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Rushing & Face tension

Discussion in 'Support Subforum' started by jonconner, May 24, 2021.

  1. jonconner

    jonconner New Member

    Hi guys,

    Hope everyone is well.

    I posted that Ive been dealing with prostatitis / frequent urination which Im trying to work on.

    My other issues are I rush through the day, I'm always a million miles an hour in my mind and body.
    I also have a lot of face and next tension, which gives me terrible eye pain and issues.

    any help from you guys would be amazing!!

    love to you all

    J
     
  2. BloodMoon

    BloodMoon Beloved Grand Eagle

    Hi Jon,

    Ace1 recovered from TMS and one of the biggest things he needed to tackle was 'rushing' / the urge to be finished or get somewhere quickly. Here is a link to a thread that lists Ace1's 'keys to healing' (it contains the short version of his 'keys' and page down to see the long version too, the latter giving the best details of how he dealt with his urge to rush) https://www.tmswiki.org/forum/threads/condensed-version-repeating-the-keys-to-healing-by-ace1.17783/ (Condensed version "Repeating the keys to healing" by Ace1)

    If you relax your jaw it will relax your face muscles. A normal resting tongue position is key for relaxing your jaw and can be found by placing your tongue against the roof of your mouth as if making a “clucking/clicking” sound. Ideally the front 1/3 of the tongue should rest upwards, just behind the front teeth. This is considered to be the best position for your tongue to help keep the jaw muscles more relaxed.

    I put 'post it' notes around my house which just said 'tongue' on them - to remind me to put my tongue in the correct position to relax my jaw. I also made a point of noticing my tongue position in association with certain daily activities, e.g. after I ate I'd make a point of noticing my tongue position and altering it to the correct position and every time I climbed any stairs etc (just choose your activities). I kept doing this until it became automatic and natural - a new, good habit (by rewiring your brain - through neuroplasticity). Doing this persistently and gently (I didn't mentally beat myself up every time I found my tongue was in the wrong position) worked for me.

    Also, perhaps try 'cupping' your eyes to relieve your ocular symptoms. Preferably rub your palms together for a 10 seconds or more -- but it doesn't really matter if you skip the rubbing. Close your eyes and then with applying no pressure, gently cup your palms over your closed eyes. It relaxes your eyes and the muscles around your eyes. Do this several times a day, whenever you feel like it. (I have a rare eye condition that adversely affects the muscles that move my eyeballs around, the muscles of my eyelids and the muscles around my eyes, and 'cupping' is tremendous for helping me cope with it all.)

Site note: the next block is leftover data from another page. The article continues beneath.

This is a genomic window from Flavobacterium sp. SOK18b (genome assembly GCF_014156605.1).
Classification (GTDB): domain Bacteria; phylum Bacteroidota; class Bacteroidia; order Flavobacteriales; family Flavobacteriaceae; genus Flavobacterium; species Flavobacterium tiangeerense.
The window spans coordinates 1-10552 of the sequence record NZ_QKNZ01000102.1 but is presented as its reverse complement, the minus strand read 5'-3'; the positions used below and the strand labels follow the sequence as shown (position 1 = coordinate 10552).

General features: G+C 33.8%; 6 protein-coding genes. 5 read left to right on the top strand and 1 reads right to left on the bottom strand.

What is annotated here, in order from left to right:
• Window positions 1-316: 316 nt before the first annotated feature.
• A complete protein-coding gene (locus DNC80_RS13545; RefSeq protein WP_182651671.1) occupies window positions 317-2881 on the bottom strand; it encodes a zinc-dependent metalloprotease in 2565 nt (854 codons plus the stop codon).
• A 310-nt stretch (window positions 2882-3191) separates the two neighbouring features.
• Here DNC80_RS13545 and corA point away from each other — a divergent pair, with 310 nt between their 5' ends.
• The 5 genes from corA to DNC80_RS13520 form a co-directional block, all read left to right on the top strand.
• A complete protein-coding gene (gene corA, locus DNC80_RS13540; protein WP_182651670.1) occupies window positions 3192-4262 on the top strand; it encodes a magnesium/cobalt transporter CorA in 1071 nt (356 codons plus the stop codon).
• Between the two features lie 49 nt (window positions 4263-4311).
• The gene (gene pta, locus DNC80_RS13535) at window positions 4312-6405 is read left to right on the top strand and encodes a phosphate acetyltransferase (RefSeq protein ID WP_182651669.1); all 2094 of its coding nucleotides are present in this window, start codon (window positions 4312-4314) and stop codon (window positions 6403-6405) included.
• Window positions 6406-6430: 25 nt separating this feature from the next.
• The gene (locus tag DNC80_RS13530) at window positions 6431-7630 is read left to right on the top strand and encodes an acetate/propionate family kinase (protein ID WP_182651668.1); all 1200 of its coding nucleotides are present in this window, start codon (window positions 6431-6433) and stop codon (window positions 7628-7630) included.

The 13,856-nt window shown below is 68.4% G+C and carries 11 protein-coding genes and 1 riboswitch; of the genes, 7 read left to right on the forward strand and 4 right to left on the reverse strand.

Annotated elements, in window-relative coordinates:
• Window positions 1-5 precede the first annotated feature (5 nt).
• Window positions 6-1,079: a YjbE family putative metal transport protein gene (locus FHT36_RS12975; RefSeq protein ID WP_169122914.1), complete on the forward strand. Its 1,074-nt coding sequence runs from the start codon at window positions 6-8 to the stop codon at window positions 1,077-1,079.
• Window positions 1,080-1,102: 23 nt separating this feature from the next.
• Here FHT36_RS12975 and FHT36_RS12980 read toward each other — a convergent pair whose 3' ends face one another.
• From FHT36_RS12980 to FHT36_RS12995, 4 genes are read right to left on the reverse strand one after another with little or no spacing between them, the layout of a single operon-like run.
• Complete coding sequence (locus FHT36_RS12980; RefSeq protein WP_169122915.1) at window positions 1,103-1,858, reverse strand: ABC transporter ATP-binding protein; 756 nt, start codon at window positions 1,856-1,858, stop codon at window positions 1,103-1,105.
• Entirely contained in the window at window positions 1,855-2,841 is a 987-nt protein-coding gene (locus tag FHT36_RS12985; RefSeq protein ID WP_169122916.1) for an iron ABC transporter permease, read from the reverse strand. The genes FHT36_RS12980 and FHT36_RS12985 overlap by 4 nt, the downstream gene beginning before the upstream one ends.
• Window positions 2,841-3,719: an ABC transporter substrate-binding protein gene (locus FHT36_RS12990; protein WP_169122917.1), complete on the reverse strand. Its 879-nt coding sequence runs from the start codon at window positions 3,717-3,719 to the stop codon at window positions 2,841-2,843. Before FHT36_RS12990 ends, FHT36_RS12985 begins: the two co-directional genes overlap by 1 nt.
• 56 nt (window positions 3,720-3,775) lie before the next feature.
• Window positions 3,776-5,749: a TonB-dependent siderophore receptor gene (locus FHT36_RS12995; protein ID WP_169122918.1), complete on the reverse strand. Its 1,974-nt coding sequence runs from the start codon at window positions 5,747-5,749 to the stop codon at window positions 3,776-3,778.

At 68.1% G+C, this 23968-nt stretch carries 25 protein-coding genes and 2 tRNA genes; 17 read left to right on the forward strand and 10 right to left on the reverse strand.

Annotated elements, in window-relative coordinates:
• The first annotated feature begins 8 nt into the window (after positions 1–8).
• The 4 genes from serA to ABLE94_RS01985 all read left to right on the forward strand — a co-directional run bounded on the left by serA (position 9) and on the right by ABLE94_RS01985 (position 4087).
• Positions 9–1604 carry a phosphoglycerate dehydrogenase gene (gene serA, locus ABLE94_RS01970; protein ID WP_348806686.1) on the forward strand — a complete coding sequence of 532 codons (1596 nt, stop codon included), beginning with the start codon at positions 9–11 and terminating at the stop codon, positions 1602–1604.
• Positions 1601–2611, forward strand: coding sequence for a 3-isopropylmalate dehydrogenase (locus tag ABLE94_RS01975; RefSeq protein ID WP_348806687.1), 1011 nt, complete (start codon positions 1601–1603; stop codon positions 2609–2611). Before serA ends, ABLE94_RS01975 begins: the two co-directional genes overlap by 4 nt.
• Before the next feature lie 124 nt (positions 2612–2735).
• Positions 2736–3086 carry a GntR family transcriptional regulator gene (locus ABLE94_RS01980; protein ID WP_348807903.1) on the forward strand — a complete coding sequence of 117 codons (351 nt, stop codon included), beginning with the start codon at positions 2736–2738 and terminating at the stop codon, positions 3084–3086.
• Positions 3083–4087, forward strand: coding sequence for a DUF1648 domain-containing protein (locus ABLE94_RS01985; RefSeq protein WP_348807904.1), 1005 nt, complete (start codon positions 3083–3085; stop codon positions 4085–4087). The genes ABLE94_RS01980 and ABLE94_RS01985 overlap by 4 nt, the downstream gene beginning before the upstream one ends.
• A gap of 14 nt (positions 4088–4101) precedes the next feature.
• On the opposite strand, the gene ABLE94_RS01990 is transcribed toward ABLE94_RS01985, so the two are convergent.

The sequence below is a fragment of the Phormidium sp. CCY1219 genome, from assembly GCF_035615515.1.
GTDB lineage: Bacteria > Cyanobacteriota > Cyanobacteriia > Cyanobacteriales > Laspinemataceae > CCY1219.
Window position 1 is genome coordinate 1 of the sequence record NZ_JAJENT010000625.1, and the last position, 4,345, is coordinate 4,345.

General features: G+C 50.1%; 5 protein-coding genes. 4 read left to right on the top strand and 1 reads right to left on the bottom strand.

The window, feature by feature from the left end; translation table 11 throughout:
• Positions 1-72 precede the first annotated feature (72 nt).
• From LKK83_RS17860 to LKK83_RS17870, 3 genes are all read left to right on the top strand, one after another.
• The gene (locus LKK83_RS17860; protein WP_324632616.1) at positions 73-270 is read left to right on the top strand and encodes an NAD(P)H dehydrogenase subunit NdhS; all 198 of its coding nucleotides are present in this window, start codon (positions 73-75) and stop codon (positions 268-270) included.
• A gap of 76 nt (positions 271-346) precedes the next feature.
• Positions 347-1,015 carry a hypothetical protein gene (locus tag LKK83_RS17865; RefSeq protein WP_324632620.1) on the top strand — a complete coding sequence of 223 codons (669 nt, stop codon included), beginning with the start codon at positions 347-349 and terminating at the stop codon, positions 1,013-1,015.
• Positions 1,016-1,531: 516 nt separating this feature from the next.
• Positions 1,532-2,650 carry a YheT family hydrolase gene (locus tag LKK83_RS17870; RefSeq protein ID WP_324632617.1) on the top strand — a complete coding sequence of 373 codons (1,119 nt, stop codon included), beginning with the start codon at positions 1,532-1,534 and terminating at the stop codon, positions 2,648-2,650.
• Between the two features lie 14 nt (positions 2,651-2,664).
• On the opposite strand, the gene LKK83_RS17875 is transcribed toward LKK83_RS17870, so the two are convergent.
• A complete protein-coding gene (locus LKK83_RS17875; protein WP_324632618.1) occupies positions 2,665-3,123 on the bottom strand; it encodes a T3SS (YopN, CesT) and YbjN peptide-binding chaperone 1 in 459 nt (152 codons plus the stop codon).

Hope this helps!

    Best;
    BloodMoon
     
    Last edited: May 25, 2021
    Ellen and backhand like this.
  3. TG957

    TG957 Beloved Grand Eagle

    Rushing is a manifestation of anxiety. The best way to deal with anxiety is to start practicing mindfulness and meditation.
     
    BloodMoon likes this.
  4. Ellen

    Ellen Beloved Grand Eagle

    When I find myself rushing, I slow down and do whatever I'm doing mindfully--really feel the steps I'm taking or the water as it runs over the dishes, etc.
     
    BloodMoon likes this.
  5. BloodMoon

    BloodMoon Beloved Grand Eagle

    Further to my other reply that I made above, I've noticed that I rush through doing stuff that I don't enjoy or find boring. Breathing slowly while I'm doing such tasks helps stop me rushing, and thinking about how grateful I am for certain aspects of the things I'm dealing with helps slow me down too, e.g. while I'm cutting up vegetables I think about where in the world they would have been grown and that I'm grateful that someone grew them, and I look to appreciate something about them -- what beautiful colours the bell peppers are etc. And sometimes I'm able to make the chores more enjoyable and do them more slowly by, for instance, singing or humming a moderate to slow paced tune while I'm doing them....And then there's also doing things mindfully, as @Ellen and @TG957 have already suggested; that works very well.
     
    Last edited: May 30, 2021

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